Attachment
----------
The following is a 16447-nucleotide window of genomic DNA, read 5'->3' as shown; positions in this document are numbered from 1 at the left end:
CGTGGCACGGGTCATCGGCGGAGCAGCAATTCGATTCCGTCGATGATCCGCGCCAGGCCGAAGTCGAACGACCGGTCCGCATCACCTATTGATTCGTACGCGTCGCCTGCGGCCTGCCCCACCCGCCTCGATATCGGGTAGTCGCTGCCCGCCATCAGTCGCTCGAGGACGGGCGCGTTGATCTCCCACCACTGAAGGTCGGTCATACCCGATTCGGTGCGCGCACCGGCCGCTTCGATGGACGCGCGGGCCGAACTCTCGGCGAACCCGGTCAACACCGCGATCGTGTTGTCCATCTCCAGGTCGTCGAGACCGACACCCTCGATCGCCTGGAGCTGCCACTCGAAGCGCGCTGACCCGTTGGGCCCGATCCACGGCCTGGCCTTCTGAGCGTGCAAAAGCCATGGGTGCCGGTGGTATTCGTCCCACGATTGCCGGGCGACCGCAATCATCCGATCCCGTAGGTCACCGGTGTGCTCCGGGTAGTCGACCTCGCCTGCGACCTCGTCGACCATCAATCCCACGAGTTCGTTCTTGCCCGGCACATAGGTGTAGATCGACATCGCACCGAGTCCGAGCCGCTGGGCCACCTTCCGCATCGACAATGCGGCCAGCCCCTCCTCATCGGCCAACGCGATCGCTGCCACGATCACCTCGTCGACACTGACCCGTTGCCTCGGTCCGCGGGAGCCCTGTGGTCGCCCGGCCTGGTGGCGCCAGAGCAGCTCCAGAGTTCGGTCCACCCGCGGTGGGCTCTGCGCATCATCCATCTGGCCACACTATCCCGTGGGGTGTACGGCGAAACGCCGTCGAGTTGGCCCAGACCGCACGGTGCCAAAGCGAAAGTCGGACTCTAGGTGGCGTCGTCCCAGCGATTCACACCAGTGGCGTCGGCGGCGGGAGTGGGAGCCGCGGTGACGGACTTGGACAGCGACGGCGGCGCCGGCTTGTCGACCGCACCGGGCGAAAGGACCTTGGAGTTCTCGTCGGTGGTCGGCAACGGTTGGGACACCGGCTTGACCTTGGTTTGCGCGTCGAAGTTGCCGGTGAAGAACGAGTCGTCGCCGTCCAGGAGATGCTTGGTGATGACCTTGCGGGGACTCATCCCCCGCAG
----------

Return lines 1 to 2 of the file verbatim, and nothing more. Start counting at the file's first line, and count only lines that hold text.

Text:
The following is a 16447-nucleotide window of genomic DNA, read 5'->3' as shown; positions in this document are numbered from 1 at the left end:
CGTGGCACGGGTCATCGGCGGAGCAGCAATTCGATTCCGTCGATGATCCGCGCCAGGCCGAAGTCGAACGACCGGTCCGCATCACCTATTGATTCGTACGCGTCGCCTGCGGCCTGCCCCACCCGCCTCGATATCGGGTAGTCGCTGCCCGCCATCAGTCGCTCGAGGACGGGCGCGTTGATCTCCCACCACTGAAGGTCGGTCATACCCGATTCGGTGCGCGCACCGGCCGCTTCGATGGACGCGCGGGCCGAACTCTCGGCGAACCCGGTCAACACCGCGATCGTGTTGTCCATCTCCAGGTCGTCGAGACCGACACCCTCGATCGCCTGGAGCTGCCACTCGAAGCGCGCTGACCCGTTGGGCCCGATCCACGGCCTGGCCTTCTGAGCGTGCAAAAGCCATGGGTGCCGGTGGTATTCGTCCCACGATTGCCGGGCGACCGCAATCATCCGATCCCGTAGGTCACCGGTGTGCTCCGGGTAGTCGACCTCGCCTGCGACCTCGTCGACCATCAATCCCACGAGTTCGTTCTTGCCCGGCACATAGGTGTAGATCGACATCGCACCGAGTCCGAGCCGCTGGGCCACCTTCCGCATCGACAATGCGGCCAGCCCCTCCTCATCGGCCAACGCGATCGCTGCCACGATCACCTCGTCGACACTGACCCGTTGCCTCGGTCCGCGGGAGCCCTGTGGTCGCCCGGCCTGGTGGCGCCAGAGCAGCTCCAGAGTTCGGTCCACCCGCGGTGGGCTCTGCGCATCATCCATCTGGCCACACTATCCCGTGGGGTGTACGGCGAAACGCCGTCGAGTTGGCCCAGACCGCACGGTGCCAAAGCGAAAGTCGGACTCTAGGTGGCGTCGTCCCAGCGATTCACACCAGTGGCGTCGGCGGCGGGAGTGGGAGCCGCGGTGACGGACTTGGACAGCGACGGCGGCGCCGGCTTGTCGACCGCACCGGGCGAAAGGACCTTGGAGTTCTCGTCGGTGGTCGGCAACGGTTGGGACACCGGCTTGACCTTGGTTTGCGCGTCGAAGTTGCCGGTGAAGAACGAGTCGTCGCCGTCCAGGAGATGCTTGGTGATGACCTTGCGGGGACTCATCCCCCGCAG